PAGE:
Before whiteys like Vanilla Ice were saying, "Word to your mutha," or Eminem was apologizing to his mommy and cleaning out his closet, there was Run-DMC: spittin' rhymes at sucker MCs. It was a full-functioning rap group, complete with two MCs and one DJ — the way live hip-hop is supposed to be. The pioneering turntablist, whose real name was Jason Mizell, is remembered worldwide, and locally.
"One of my favorites is "I'm Not Going Out Like That" (from the album Tougher Than Leather) because of the complexity of his mixes and multi-samples. Jam Master Jay really makes it sound smooth," says Chris Smart, lead singer for local band the Mechanical Walking Robot Boy.
"Run-DMC was my first exposure to the backbone of hip-hop — the hip-hop DJ. Without him, I wouldn't have the love I have for hip-hop," says Steve Balser of the Prhymemates, a San Antonio hip-hop organization.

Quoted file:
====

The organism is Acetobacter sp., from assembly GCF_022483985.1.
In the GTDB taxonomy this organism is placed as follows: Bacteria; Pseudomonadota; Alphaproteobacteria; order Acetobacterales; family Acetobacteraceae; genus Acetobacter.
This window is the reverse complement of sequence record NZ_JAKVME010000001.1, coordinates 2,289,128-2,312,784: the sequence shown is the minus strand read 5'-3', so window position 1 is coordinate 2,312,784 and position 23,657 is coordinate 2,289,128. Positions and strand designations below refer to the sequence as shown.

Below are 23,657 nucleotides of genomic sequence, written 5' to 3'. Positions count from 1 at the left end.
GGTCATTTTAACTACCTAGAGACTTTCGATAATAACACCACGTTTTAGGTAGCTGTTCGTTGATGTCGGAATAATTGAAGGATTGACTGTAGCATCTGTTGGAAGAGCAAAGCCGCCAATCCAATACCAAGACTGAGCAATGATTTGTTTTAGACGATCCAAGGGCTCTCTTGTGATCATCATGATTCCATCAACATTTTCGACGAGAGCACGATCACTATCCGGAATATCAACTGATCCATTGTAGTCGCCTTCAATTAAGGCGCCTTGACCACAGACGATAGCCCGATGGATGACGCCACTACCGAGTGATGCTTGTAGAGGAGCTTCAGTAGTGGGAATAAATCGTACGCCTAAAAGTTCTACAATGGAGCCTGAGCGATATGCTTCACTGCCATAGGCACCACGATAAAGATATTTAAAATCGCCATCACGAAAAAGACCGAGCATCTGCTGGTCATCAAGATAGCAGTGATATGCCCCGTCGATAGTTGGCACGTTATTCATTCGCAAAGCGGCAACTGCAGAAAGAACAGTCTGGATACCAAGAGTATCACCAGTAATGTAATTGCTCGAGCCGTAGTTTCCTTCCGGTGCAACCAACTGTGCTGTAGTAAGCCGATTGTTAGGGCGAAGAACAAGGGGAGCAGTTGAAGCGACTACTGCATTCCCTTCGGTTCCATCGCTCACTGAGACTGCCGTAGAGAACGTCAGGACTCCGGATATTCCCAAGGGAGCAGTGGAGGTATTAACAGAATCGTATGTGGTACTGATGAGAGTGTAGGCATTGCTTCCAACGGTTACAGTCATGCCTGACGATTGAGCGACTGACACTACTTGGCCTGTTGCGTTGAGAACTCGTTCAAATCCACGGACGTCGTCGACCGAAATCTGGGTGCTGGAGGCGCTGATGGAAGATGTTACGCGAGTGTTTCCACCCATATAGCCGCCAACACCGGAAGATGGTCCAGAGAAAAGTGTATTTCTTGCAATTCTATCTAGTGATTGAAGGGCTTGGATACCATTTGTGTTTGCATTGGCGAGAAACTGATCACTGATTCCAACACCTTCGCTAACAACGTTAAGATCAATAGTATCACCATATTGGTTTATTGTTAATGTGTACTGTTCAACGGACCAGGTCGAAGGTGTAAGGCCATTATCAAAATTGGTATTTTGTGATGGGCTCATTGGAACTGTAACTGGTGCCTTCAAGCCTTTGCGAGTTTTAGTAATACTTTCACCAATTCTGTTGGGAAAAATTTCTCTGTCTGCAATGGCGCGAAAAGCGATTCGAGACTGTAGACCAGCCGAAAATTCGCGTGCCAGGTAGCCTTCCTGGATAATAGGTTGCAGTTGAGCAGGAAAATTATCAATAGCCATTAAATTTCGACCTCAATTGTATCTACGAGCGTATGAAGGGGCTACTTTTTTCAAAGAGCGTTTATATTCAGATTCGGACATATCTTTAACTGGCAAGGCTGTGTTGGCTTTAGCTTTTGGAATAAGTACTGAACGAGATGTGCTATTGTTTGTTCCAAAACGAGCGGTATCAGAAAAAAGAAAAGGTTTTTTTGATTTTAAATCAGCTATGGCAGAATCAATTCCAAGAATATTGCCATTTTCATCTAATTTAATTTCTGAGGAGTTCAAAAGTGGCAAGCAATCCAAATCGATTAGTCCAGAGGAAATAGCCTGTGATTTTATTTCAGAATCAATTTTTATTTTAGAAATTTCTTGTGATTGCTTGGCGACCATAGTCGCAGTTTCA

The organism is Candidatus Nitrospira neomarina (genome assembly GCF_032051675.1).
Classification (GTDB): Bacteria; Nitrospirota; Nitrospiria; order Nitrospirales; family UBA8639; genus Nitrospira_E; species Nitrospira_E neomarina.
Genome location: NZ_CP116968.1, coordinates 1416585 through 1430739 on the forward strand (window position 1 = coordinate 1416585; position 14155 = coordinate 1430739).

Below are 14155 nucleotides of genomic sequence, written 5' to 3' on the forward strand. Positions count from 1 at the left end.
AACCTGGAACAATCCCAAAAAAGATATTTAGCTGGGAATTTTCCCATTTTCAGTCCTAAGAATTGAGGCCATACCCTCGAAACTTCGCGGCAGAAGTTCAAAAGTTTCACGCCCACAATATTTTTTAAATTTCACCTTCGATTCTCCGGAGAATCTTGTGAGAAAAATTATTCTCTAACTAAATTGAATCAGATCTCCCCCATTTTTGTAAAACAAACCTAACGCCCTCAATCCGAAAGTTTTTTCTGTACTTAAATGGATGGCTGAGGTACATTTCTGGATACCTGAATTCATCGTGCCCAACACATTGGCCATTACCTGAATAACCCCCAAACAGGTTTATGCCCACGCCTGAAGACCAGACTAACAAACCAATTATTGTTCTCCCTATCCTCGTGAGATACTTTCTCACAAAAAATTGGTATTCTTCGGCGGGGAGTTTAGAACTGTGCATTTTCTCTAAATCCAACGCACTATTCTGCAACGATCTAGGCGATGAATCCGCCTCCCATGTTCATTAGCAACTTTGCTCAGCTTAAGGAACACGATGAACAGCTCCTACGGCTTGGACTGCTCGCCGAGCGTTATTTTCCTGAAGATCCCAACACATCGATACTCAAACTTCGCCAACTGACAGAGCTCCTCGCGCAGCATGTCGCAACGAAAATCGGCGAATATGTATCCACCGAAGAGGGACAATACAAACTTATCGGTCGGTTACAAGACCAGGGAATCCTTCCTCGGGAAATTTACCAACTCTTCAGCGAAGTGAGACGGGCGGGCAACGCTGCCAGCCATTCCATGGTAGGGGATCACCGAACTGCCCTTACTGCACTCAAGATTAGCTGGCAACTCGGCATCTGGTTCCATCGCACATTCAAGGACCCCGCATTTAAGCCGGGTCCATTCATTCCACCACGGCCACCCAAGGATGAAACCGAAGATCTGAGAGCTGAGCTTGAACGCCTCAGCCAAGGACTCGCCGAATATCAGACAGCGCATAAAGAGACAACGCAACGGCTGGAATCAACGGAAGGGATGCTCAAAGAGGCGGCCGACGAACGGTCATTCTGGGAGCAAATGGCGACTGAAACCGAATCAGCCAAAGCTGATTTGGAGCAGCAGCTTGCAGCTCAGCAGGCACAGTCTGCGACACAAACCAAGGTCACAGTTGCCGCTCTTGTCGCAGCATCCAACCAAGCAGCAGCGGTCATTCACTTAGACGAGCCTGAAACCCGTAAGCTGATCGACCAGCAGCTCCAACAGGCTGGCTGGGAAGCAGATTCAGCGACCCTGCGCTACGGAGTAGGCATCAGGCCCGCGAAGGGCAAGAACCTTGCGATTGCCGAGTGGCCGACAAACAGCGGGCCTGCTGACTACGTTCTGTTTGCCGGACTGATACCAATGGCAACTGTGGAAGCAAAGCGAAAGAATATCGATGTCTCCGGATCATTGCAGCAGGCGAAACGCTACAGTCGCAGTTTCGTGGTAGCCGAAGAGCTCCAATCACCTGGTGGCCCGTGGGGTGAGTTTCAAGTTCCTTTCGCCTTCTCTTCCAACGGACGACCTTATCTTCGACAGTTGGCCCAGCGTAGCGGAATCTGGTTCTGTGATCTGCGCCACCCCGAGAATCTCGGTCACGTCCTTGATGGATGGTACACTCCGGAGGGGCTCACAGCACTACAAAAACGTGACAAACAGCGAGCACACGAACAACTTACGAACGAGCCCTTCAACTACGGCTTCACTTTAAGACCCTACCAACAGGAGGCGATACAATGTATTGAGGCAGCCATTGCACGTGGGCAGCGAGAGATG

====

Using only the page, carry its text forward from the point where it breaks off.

Run-DMC paved the way for other groups like the Beastie Boys (something of a Run-DMC rip-off band, anyway) with its sound and style. It was the only rap group invited to play Live Aid, the first hip-hop group to be embraced by MTV, and its members were the first rappers to have a gold record — nearly 20 years ago. The group even infiltrated the fashion world, years before P. Diddy. Punk band the Dead Milkmen paid homage as they costumed themselves in Run-DMC attire for their "The Thing That Only Eats Hippies" video. "If it wasn't for Run-DMC, none of us would be wearing Adidas," says Chris Klassen, hip-hop buyer for San Antonio mainstay Hogwild Records. And how.